If you are working from home and you are feeling isolated from your team, you feel that when you send an email, nobody actually out there answering it. You feel that nobody called you in a week to cheque in with how you're doing. You realise that nobody actually asked you how you are when you've been on a meeting for the last week.

That's what we mean by relatedness. Do I feel included? Do I feel connected? But also do I feel that I am making a difference, that I'm contributing in some way. And yes, thank you yeah my emotional responses to the family is hard to keep from bleeding into work. Of course it is. 'cause that's what emotions are for. Emotions are data.

Wonderful so we will send out a recording of this so all good. OK so last couple of things and then I promise I'll shut up when we can answer your questions.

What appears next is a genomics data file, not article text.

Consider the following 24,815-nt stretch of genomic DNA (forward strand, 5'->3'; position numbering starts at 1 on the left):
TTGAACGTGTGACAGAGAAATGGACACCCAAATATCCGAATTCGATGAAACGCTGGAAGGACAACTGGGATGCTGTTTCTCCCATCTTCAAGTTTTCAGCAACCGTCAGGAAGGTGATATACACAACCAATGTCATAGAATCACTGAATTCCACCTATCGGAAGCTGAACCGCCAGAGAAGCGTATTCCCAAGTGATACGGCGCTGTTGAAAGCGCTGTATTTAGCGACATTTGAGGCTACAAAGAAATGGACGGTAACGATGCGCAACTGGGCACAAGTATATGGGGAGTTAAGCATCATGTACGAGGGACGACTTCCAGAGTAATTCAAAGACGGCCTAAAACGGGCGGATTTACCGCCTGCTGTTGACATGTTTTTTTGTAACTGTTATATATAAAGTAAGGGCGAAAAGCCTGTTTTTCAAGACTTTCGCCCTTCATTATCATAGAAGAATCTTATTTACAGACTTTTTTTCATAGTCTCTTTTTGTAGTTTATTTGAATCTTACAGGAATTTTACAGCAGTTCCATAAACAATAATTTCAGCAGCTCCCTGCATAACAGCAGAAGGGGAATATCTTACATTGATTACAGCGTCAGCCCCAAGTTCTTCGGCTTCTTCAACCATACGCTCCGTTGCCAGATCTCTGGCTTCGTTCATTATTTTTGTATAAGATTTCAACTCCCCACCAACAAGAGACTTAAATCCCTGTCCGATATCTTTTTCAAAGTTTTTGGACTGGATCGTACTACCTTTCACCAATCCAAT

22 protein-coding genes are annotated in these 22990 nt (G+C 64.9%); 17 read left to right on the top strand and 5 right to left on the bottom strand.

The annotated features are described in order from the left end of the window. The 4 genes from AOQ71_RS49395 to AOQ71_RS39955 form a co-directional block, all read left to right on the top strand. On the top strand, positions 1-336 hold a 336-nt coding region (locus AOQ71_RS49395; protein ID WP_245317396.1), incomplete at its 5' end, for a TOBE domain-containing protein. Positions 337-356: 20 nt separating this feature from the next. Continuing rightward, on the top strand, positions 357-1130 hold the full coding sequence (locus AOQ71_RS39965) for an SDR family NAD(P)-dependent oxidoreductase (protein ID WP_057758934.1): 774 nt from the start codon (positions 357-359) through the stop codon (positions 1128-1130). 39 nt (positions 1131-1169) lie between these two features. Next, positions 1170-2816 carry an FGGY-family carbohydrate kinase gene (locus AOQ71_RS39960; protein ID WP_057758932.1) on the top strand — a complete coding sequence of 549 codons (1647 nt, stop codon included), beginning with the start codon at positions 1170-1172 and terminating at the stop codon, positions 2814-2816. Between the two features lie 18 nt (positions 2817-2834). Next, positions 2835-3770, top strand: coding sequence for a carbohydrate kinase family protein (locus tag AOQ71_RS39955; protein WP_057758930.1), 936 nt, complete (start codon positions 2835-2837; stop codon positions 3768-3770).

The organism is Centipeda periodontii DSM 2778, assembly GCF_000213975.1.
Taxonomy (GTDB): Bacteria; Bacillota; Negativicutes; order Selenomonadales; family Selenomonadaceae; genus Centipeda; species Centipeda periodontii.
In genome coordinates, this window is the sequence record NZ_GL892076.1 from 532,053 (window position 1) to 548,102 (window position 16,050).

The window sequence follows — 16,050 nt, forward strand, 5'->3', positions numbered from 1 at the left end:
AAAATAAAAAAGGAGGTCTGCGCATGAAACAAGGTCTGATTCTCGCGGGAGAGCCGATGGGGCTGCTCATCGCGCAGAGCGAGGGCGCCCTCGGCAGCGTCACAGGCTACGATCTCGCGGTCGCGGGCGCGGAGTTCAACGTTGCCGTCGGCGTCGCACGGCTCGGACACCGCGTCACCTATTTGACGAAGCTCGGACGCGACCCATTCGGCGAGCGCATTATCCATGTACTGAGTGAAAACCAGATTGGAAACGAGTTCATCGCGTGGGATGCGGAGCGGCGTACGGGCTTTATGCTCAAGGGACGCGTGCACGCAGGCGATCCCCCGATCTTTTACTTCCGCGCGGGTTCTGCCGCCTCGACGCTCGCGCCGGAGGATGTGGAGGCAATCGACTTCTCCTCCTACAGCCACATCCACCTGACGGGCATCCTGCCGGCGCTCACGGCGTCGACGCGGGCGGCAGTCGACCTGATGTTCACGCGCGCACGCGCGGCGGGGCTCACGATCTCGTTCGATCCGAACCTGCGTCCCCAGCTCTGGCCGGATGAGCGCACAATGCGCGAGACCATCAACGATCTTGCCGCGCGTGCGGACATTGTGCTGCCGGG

I always come back to my favourite, what's known as pure model of emotional intelligence. The MSCEI: perceive, use, understand and manage emotions. It gives us a really beautiful clue about when we are experiencing an emotion, what we can do with that.

Now I haven't got time to go into all of this, but I'm just going to give you a couple of questions to think about. And see how they think this links from an engagement perspective.

First question is: what emotions are you and others experiencing? Do you even know that? Do you feel appreciated and absolutely appreciated would be linked to relatedness.

So am I feeling appreciated right now? Am I feeling grateful right now? Am I feeling curious right now? Am I feeling engaged right? Am I feeling frustrated right now? Am I feeling distracted? Basically the first thing is what am I or others experiencing?


The second question we ask ourselves is how are those emotions directing or influencing our thinking? Well, guess what? If I'm feeling lonely, disconnected, frustrated, how is that influencing my thinking? Well guess what my organisation sucks. I am so sick of this. Nobody cares about who I am and what I'm doing. Blah blah blah blah blah.